Mr Aller REBUILDS the pump to factory specs AND the VAC pump.

NOONE plugs (nor is willing to plug) the relief valve port.

My suggestion is to first send it to Aller and let him rebuild it. THEN send it to PI for the HD modification.

OR, try to obtain a Hudson pump.

ONLY rebuilding the pump alone will solve the problem for ONLY as many miles as it was KNOWINGLY good for originaly.

ONLY making it heavy duty without rebuilding it is somewhat of a moot point IF it needs rebuilding.

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a yet to be perfected alternative to the Packard pump is needed and probably more economical and just plain better.

If we can find a modern HI OUTPUT oil pump that will retro fit to the Packard block using an adapter manifold and modified drive shaft we will then have a pump for which replacement parts r readily available. Finding rebuild parts for the Packard pump is difficult at best.

I have a spare engine that will eventualy be placed on an engine stand and a pump mocked up for this purpose. We just need to determine WHAT pump is the closest fit. The retro pump must also turn Opposite clockwise.

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When the counterweight and/or rod cap is at its LOWEST position in the oil pan then it is 3.75 inches below the pan to block mating surface. This is according to notes i have from about a year ago when i modified the pump in my 56 executive.

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i measured the clearence between the vac pump and bottom of oil pan about a years ago but i cannot find the sheet of paper (yet) that i wrote it down on. From memmory, the clearence was not over 3/8 inch at the max. But there was at least 1/8 inch. i think we r safe in saying 1/4 inch.

I would prefer to retain the vacuum wipers too but i really dont think it is worth the vac pump at least NOT appeneded to the oil pump. I believe that the premature shaft wear is due to many different and disjoint design conditions ONE of which is the extra load (and possible poor factory fitting) of the Vacuum pump.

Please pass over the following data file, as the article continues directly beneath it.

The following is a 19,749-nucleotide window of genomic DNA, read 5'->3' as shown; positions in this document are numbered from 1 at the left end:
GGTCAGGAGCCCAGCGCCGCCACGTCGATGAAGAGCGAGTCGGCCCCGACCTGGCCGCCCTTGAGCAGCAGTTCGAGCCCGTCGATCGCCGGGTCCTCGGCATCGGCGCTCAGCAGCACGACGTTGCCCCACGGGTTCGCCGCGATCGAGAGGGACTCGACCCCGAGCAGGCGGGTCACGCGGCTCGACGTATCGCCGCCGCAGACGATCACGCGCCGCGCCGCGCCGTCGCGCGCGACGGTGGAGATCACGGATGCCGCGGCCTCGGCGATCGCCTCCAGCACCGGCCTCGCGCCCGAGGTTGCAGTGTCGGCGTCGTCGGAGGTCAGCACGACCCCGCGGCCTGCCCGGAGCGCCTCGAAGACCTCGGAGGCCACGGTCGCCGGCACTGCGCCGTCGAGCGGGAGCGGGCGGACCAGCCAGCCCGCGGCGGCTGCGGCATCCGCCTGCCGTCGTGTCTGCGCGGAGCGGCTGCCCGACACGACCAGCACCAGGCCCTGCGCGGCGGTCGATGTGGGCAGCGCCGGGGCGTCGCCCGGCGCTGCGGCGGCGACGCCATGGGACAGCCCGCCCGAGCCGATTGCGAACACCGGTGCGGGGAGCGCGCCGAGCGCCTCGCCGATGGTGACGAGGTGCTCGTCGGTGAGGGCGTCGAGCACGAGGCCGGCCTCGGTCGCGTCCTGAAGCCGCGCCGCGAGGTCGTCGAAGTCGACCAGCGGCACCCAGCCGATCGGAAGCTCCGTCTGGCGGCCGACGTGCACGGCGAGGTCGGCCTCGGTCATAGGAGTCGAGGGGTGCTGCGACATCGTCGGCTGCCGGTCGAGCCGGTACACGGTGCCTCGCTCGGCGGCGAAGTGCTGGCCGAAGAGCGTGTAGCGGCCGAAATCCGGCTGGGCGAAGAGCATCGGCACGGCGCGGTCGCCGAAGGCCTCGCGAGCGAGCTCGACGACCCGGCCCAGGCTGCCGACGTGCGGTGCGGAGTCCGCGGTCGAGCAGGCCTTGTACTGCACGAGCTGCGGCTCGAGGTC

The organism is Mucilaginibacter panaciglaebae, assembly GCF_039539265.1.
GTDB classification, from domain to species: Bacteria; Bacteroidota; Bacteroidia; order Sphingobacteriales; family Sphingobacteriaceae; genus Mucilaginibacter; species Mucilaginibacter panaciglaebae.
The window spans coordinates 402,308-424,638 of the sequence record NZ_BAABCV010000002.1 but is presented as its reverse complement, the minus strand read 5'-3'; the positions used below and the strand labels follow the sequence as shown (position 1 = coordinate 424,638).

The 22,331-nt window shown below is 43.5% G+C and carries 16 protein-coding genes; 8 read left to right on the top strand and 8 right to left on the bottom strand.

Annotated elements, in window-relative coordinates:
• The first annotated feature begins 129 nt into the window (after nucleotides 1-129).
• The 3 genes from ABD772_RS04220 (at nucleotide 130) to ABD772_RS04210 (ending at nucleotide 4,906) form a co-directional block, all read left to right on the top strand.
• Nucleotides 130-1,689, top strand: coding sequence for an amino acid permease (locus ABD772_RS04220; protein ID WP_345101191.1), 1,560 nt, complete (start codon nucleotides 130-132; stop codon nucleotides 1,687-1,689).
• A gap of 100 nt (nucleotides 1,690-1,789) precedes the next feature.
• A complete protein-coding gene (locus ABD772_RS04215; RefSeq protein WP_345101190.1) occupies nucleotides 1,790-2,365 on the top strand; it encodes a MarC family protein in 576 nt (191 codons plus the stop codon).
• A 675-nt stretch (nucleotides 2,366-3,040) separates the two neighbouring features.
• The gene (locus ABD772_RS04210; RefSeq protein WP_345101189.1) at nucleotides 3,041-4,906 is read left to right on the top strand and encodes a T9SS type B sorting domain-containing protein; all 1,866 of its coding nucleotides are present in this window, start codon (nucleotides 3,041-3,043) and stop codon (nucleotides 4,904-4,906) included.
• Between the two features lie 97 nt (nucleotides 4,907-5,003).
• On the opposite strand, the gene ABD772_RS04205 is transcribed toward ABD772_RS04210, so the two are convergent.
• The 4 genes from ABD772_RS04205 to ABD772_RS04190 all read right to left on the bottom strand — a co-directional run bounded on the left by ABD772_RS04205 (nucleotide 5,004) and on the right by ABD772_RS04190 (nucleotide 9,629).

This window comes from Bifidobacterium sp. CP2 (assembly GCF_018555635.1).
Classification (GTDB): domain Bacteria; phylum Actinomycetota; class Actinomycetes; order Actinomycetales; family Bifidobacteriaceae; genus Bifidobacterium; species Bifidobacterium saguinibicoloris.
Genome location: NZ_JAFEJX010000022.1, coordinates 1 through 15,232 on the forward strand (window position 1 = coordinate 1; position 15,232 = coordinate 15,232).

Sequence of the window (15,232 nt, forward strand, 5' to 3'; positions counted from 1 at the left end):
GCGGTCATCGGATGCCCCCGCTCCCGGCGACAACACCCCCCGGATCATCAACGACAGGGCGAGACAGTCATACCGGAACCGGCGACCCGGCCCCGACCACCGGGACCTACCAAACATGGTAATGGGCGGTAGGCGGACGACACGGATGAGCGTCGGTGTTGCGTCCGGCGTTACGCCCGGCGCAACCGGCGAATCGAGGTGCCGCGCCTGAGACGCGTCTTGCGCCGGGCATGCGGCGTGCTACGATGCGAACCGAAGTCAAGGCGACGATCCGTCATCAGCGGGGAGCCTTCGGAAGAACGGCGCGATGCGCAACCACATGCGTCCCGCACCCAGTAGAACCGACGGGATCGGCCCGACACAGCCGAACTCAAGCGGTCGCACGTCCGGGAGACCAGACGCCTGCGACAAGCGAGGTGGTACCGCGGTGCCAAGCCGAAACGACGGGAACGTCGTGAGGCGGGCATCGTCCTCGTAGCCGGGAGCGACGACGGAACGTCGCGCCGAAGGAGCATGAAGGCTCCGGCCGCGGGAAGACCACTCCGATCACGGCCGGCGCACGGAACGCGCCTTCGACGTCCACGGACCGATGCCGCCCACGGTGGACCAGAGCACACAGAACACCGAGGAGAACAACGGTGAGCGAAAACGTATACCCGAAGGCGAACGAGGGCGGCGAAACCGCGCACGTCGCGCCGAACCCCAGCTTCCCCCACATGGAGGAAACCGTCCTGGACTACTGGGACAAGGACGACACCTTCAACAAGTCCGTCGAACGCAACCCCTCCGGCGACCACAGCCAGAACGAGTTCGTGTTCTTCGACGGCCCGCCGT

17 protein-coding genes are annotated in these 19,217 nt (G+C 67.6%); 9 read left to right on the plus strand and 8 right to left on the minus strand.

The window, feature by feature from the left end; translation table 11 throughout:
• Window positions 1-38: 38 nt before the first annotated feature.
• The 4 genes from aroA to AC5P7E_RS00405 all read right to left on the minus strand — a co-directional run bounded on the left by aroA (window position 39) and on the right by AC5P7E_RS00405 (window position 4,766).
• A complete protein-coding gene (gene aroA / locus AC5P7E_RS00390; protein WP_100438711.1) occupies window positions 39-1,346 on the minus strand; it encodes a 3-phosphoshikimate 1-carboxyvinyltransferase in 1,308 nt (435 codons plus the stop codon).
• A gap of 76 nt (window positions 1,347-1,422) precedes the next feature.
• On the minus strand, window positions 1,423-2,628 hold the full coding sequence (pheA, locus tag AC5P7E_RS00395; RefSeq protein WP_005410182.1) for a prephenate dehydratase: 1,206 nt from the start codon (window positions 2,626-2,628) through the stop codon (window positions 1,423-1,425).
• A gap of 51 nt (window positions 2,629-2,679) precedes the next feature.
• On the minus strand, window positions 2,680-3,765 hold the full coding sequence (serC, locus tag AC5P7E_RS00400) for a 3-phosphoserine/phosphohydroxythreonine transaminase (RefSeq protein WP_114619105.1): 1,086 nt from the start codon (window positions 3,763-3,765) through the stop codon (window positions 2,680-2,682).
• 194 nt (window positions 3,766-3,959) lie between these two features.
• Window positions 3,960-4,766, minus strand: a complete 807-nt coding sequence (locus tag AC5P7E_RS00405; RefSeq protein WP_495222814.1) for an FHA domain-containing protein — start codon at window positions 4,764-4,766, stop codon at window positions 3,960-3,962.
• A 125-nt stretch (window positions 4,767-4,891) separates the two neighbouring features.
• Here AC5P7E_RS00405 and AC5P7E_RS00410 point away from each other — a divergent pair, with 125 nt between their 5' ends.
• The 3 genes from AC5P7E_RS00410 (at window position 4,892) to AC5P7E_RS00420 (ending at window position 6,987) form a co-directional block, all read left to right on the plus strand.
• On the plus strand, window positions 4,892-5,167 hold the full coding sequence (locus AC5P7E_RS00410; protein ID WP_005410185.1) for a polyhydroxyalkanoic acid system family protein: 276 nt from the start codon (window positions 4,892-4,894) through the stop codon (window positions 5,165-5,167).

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the mounting flange surface of the oil pump sets 2.375 inches BELOW the pan to block mating surface of the block. (i remeber seeing that in the notes i found last nite). I can also measure the depth of a pan i have handy tomorrow nite. NOW if we know the full height of a fully assembled pump and vac pump assembly we can determine (verify) the 3/8 inch pan clearence between the assembly and the bottom of the pan that i stated above.

- PackardV8

.

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Last year I replaced the oil pump in my 1955 Custom Clipper Constellation with a rebuilt unit from Max Merritt. This replacement has the drive shaft bushed. However, if the oil level is down a quart I do experience lifter noise with one lifter at higher engine speeds. If the oil level is at the full mark this does not happen at all. I've also found that by keeping the oil level slightly higher than full that the inherrant engine noise when starting also disappears.

I've had discussions with several people on this. The common consensus was the vacuum pump was the culprit allowing air to get sucked into the oil pump. I'm not so sure about that. One thing I did find out from people who have owned 1955-56 Nash and Hudson cars equipped with the Packard V-8 is that they had problems with the lifters clacking and they don't have a vacuum pump on their oil pumps. So much for the vacuum pump.

One other thing that I've found that helps is the use of a good 20-50 motor oil. When I bought the Packard in '96 she had a clacking lifter. I changed out the oil and filter and put in 20-50 oil, the lifter clack went away and the oil pressure was better.

The reason I changed out the oil pump was that after I did the valve job in February of '01 I had problems with the lifters and was advised by a pannel of automotive vocational instructors to run an engine flush in the oil to clear out the lifters. The engine was clean to start with so I went ahead and did it. That was amistake because it washed out not only the lifters but the oil pump as well. The oil pressure went into the tank at idle (10 P.S.I.)though the lifters did not clack as the oil level was at the full mark. The rebuilt pump restored the oil pressure to normal.